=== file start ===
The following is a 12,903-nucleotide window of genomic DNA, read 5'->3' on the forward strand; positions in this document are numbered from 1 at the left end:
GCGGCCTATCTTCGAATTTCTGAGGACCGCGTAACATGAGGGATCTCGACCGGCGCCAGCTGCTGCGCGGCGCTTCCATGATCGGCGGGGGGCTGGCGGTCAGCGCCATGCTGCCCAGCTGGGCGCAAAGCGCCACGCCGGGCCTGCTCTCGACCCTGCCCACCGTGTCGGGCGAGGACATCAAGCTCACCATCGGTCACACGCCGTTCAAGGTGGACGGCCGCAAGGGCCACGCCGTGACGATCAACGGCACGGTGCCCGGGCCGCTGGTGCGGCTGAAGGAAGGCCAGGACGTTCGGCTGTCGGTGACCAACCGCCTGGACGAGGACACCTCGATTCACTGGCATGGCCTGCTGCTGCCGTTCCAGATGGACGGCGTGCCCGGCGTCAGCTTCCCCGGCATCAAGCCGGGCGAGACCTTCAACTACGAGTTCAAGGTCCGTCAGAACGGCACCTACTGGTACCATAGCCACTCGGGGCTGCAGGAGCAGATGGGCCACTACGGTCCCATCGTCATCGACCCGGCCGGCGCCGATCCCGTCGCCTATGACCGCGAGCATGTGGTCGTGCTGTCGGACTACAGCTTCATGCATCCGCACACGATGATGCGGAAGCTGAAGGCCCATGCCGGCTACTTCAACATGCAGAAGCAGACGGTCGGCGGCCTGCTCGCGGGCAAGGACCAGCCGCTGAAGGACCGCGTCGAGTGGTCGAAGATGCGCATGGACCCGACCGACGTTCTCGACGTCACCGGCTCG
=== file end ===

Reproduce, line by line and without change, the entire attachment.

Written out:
The following is a 12,903-nucleotide window of genomic DNA, read 5'->3' on the forward strand; positions in this document are numbered from 1 at the left end:
GCGGCCTATCTTCGAATTTCTGAGGACCGCGTAACATGAGGGATCTCGACCGGCGCCAGCTGCTGCGCGGCGCTTCCATGATCGGCGGGGGGCTGGCGGTCAGCGCCATGCTGCCCAGCTGGGCGCAAAGCGCCACGCCGGGCCTGCTCTCGACCCTGCCCACCGTGTCGGGCGAGGACATCAAGCTCACCATCGGTCACACGCCGTTCAAGGTGGACGGCCGCAAGGGCCACGCCGTGACGATCAACGGCACGGTGCCCGGGCCGCTGGTGCGGCTGAAGGAAGGCCAGGACGTTCGGCTGTCGGTGACCAACCGCCTGGACGAGGACACCTCGATTCACTGGCATGGCCTGCTGCTGCCGTTCCAGATGGACGGCGTGCCCGGCGTCAGCTTCCCCGGCATCAAGCCGGGCGAGACCTTCAACTACGAGTTCAAGGTCCGTCAGAACGGCACCTACTGGTACCATAGCCACTCGGGGCTGCAGGAGCAGATGGGCCACTACGGTCCCATCGTCATCGACCCGGCCGGCGCCGATCCCGTCGCCTATGACCGCGAGCATGTGGTCGTGCTGTCGGACTACAGCTTCATGCATCCGCACACGATGATGCGGAAGCTGAAGGCCCATGCCGGCTACTTCAACATGCAGAAGCAGACGGTCGGCGGCCTGCTCGCGGGCAAGGACCAGCCGCTGAAGGACCGCGTCGAGTGGTCGAAGATGCGCATGGACCCGACCGACGTTCTCGACGTCACCGGCTCG